“If Burt’s wife hadn’t come outside and started screaming in that high-pitched way you all have, I would have stopped the garbagemen and searched under that truck. As it was, I had to run inside before any of them caught on. I thought, ‘Maybe I’m seeing things after all,’ but I didn’t believe it at the time and I don’t believe it now.
“All that was there to prove that anything at all had happened was a bluish stain about the size of a twin mattress, nothing that the human body could make. [Hmm.] No Burt Danvers. No body. Just the hose, making a racket on the siding out front and turning my yard into a mud hole. I couldn’t go back outside. I was worried that someone might see me. That one of them might see me.
“You know what else I remember? The trash cans were gone. I don’t know when the garbagemen would have had time to pick them up in the minute or so it took me to run inside and lock the door, but they had all been lined up down the block, and now they were all gone. That was strange. Mine were the only ones left out on the street, and nobody ever came back to pick them up.”
Why give the hose such a prominent place in the telling? That was the detail that came to mind. Yes, but why? Surely not even he could be blind to its connotations? The third and fifth stages of psychosexual development were certainly well represented. Castration anxiety, too. Perhaps, or perhaps there had been a hose in Burt’s hand, and when Burt was hit by the truck, the hose had sprayed him in the face. Was Burt an older man? Yes. About Bennell’s father’s age? Yes, perhaps. Ah, it was becoming even more fantastically symbolic. But he had once again omitted the passage we had inquired about. He would get there. Well then, press on, Bennell. Press on.
“With an injury like that, I assumed I’d see Burt inside of ten minutes, or maybe Burt’s daughter, who still lives with her parents, bless her soul. Just about the plainest thing you’ve ever seen. The assistant librarian. Once, she came to me with the sailor’s ailment—that’s what we called it in the service—and I did what I could to make her comfortable, but that sort of thing just takes time to heal. Probably some Romeo’s method of birth control. I prescribed a really soft pillow and told her for God’s sake not to do it again. But she was back in a month. It’s always the quiet ones.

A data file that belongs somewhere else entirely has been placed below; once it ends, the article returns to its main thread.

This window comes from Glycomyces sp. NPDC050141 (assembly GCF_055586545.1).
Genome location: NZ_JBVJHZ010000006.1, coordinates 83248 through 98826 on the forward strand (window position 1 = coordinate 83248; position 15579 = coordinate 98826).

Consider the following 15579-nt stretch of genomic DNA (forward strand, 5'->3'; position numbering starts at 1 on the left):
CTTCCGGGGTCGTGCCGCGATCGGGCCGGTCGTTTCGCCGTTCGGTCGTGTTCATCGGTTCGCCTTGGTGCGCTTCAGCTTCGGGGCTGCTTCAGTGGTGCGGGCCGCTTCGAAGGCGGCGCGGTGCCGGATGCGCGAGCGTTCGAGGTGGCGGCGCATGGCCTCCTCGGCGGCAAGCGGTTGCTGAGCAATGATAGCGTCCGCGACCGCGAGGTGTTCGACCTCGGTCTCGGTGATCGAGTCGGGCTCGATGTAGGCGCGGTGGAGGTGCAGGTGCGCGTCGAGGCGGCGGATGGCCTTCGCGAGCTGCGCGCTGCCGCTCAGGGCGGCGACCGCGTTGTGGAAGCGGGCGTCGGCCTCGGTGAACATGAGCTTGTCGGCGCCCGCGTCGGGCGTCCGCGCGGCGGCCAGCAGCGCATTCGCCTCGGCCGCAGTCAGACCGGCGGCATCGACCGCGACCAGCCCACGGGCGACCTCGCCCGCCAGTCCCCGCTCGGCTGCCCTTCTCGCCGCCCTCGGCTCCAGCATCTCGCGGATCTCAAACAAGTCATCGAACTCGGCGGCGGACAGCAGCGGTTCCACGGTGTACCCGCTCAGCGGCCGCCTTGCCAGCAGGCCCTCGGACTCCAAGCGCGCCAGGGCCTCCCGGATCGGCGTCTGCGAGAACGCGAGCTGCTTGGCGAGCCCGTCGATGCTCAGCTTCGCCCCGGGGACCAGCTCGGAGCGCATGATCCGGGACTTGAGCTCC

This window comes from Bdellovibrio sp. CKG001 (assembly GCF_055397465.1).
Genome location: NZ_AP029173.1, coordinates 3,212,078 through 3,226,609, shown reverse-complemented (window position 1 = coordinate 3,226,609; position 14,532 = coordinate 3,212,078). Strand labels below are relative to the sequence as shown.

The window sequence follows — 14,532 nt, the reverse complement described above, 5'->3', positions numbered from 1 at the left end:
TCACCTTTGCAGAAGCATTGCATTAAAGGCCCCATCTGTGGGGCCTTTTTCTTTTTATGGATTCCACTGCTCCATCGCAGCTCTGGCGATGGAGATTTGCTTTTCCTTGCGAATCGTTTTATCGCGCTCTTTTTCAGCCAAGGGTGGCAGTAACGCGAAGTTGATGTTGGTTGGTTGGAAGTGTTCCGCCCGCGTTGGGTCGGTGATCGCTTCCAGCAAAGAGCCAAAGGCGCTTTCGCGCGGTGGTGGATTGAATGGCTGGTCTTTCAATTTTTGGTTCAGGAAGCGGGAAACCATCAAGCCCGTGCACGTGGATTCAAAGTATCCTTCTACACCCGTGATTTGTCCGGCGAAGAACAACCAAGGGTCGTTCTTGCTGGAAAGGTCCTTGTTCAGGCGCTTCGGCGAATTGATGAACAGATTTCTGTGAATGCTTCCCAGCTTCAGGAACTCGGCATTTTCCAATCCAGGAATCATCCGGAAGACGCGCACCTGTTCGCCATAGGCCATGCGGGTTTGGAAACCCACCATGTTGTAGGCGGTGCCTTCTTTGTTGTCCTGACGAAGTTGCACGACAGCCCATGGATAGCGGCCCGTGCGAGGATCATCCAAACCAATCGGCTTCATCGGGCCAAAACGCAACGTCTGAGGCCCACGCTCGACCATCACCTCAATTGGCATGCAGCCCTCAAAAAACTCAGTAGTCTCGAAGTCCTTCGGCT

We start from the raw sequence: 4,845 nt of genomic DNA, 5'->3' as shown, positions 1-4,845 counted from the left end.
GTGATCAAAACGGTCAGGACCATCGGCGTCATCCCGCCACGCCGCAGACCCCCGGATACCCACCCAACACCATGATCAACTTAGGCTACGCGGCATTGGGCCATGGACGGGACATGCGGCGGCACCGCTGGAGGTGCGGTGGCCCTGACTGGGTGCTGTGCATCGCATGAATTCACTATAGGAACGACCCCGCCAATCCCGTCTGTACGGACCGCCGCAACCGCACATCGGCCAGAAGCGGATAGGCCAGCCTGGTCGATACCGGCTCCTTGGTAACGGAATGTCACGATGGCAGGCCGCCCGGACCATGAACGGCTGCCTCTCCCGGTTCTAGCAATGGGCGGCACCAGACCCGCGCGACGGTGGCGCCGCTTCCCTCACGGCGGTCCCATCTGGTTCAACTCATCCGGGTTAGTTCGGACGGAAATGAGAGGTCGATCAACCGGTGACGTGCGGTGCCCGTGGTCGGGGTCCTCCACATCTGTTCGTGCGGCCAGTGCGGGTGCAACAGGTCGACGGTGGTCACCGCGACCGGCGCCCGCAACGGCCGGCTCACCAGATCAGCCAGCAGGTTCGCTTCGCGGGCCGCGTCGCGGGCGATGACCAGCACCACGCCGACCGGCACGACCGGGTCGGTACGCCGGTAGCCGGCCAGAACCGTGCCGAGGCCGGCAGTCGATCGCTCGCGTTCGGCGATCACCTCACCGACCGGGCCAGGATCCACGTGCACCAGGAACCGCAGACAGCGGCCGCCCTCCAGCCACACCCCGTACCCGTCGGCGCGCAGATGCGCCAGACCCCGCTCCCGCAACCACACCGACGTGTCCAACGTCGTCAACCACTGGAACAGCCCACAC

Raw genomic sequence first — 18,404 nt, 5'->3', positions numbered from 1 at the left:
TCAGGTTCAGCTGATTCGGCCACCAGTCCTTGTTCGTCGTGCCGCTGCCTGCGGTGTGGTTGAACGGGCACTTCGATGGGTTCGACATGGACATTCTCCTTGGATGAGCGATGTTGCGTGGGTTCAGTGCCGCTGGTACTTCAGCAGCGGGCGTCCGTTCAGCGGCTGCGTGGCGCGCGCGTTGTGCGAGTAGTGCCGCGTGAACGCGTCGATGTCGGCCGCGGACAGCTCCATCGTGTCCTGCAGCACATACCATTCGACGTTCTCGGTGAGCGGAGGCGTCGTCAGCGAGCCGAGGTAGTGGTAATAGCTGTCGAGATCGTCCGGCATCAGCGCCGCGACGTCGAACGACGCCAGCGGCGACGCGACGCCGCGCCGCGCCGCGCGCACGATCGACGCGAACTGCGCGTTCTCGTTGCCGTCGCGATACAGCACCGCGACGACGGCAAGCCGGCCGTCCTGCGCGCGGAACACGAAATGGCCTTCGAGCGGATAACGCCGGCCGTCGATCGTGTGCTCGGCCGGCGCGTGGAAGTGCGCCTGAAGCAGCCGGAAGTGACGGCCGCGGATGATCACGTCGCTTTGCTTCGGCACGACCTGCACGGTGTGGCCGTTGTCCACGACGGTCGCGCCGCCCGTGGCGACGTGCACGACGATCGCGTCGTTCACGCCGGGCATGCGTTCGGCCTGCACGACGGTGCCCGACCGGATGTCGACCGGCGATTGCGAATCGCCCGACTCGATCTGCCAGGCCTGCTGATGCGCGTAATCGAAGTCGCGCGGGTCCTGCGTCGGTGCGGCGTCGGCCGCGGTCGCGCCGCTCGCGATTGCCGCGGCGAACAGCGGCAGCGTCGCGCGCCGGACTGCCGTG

“I stayed in all that day, watching the Danverses, until Becky rang the doorbell. We went to the Sky Terrace for dinner but I got called away before we’d even sat down. [Hmm.] Jack Belicec, an old friend, had just found a person in his basement. Stark naked and fast asleep, or unconscious anyway. A little wrinkled, like a newborn puppy. Jack dragged him upstairs and laid him out on the pool table. In the light, the damn thing looked so much like him that he thought he was going crazy. I know exactly how he felt. The thing did look like Jack, right down to the mole on his left buttock. I examined it myself: It was the spitting image. Only, the face didn’t seem to have any features.”
Yet more stalling. These so-called details, prurient amusements for a sordid imagination, were really quite transparent, Bennell. Wish fulfillment, or else a naive attempt at suggesting such. In what way? What was this interest in Miss Danvers? Bennell refused to discuss her. Why then did he bring her up? What was it about this memory of that particular ailment (particularly apt, perhaps? Did he worry?) that made it seem part of this chain of events? It had just occurred to him, that was all, a fluke signifying no whale beneath the waves, a bobbing tip of no iceberg. Still, it was quite clear he was fascinated by some aspect of the memory. He hadn’t been talking about Miss Danvers; Miss Danvers wasn’t important. Jack’s body, or rather the body in Jack’s house … Ah, so there it was. Hardly deserves comment, Bennell.